The only thing I can seriously say I didn’t like was the fact that this book was a graphic novel versus being a full ongoing series. I really hate the fact that it ended because I was so caught up in the world that was created in this book, that I really could have spend like 30 or 40 issues here.
Nathan Hale masterfully crafts a post apocalyptic world which on one hand does not glorify in blood and death, but at the same time does not pull punches with it being a very stark and dangerous place.
That’s an extremely hard line to walk I feel, but with this book, Nathan manages to include important tropes from other science fiction works about the end of world, such as the savage tribal nature of the Salt Clan, without including more distasteful aspects of these groups such as cannibalism and human slavery. I mean the Salt Clan is deadly serious as you can see from the panel below, but they are no more evil than a group of modern day gang members which still keeps the story from getting too dark for the target audience.
I will say that I’m sure there will be some readers out there that will scoff at what they will consider the “dumbing down” of this trope, by removing the gory teeth from a group of skull wearing Mad Max style barbarians, but I feel like those readers are missing the point.
Things don’t have to be “dark” and “mature” in order to be intense and suspenseful. Trust me the threat of the Salt Clan is not lost on the reader just because one of them doesn’t stab Inby in the face with their spear or rape Pick for stealing their cattle the moment they show up. They are a force to be reckoned with, however their willingness to work with the Caravan against the Pipers in the end does speak to the hope that we should all have that if the chips were ever down, that despite differences, humans would band together to fight common threats like they did with the final showdown.
Plus despite what some might say, I liked their obsession with the Alpacas. Again, I wish this series would have continued as a series just so I could see more of how the Salt Clan interacted with “the regular folks”.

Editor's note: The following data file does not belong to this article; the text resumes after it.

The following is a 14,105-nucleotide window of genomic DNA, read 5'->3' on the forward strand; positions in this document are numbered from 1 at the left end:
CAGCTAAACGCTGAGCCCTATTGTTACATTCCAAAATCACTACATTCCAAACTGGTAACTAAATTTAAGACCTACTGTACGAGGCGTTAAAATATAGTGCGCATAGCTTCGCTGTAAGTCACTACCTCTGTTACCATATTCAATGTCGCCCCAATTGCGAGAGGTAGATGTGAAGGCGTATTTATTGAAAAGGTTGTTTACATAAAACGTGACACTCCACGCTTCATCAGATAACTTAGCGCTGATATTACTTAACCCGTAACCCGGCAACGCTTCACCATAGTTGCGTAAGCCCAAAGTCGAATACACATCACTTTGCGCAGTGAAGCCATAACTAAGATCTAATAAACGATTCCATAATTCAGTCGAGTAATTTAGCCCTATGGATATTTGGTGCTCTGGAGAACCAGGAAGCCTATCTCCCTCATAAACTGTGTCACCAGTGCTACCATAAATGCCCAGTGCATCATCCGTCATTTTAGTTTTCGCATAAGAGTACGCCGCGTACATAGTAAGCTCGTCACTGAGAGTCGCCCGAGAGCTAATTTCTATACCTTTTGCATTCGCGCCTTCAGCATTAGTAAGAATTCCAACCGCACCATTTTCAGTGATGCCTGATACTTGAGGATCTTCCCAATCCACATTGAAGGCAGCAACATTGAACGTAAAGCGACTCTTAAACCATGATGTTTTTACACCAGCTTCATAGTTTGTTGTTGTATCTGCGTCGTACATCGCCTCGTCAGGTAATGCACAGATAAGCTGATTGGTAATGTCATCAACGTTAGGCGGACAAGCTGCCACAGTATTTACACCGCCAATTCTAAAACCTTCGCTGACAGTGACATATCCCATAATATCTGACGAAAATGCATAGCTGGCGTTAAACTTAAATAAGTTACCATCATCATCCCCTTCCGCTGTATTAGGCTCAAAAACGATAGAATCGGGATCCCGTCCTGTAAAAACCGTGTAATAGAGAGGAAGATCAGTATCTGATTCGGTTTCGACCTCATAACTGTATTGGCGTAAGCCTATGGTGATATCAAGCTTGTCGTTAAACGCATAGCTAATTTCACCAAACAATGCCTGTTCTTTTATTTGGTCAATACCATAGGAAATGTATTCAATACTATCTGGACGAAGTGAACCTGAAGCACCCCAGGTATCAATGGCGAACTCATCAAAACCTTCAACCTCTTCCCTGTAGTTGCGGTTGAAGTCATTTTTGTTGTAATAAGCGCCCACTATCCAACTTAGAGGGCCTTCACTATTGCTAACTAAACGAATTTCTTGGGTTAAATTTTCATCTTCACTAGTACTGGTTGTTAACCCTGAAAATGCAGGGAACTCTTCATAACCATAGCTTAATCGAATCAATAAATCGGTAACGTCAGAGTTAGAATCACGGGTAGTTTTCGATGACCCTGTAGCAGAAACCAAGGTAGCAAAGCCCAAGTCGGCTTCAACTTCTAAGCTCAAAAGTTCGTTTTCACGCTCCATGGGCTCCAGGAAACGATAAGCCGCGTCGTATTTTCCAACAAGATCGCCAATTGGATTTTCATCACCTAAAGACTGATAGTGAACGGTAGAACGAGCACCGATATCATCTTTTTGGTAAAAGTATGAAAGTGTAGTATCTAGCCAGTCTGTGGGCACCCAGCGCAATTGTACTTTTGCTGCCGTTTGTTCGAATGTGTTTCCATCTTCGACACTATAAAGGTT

One of the major reasons I picked up this particular book (aside from the gorgeous art work as I mentioned before) was because I had heard of Nathan Hale before thanks to his line of historically themed graphic novels for kids released under the umbrella of “
Paging through that book upon finishing “One Trick Pony”, I can see why the series is not just a New York Times bestseller but has been nominated for Eisner awards several years in a row for some of these volumes including Treaties, Trenches, Mud, and Blood in 2015 and The Underground Abductor in 2016. These books manage to tell engaging, action packed stories while at the same time delivering the goods with some quality historical facts which for a parent makes for a winning combination every time.
Now some parents might still get wrapped up in the old fashioned notion that comic books are inferior to real books when delivering educational content, but I strongly disagree. More than ever, the combination of the visual arts AND more traditional forms of learning as been shown to help in cognitive recall and retention. As a parent that really believes that STEM learning should actually be STEAM learning with the addition of an emphasis on the Arts & Humanities, I really feel that books like Nathan Hall’s Hazardous Tales can be very useful in helping kids and young adults make connections with visualization of learning concepts and imaginative problem solving through the application of art as a way to communicate ideals.
However, you can be the judge of that yourself. I’m not some sort of expert, but I am a parent and I personally put feel that these kinds of books have incredibly strong value as not only entertainment but solid educational supplements.
As I mentioned earlier, this book really did scratch a serious itch. As a fan of science fiction and the apocalypse genre in general, I personally welcomed the rich and complex world that Nathan Hale built around the relatively simple notion of a young girl finding a robot horse. The Pipers were downright scary as a threat and I rank them right up there with some of the most memorable from other media such as the Terminator or Matrix robots.
Their complete disregard of the human race and seizing of our resources reminded me a lot of an old book I read called “The Genocides” by Thomas Disch, which also featured harvesting style robots that indiscriminately killed humans as we would ants on a picnic spread.
However, the fact that Nathan’s book never really gets very dark despite the very dire and depressing world the characters live in was refreshing especially in face of other books like “The Walking Dead” which play up the more graphic aspects. This allows the tale to focus more on the adventure rather than the gore, and in fact hooked me so much more into the tale they were telling than other books, games, and movies which are more interested in blood splatter at the end of the world, rather than the human drama.
I can definitely not only recommend this book to all of those that might have children or young adults, but also just fans of good science fiction or fantasy in general. It’s jammed packed with thrills, compelling drama, and a final climatic scene which will really give you feels. In short, it’s not just a great kids book, but a great comic book in general!
Andy’s Read Pile Grade: A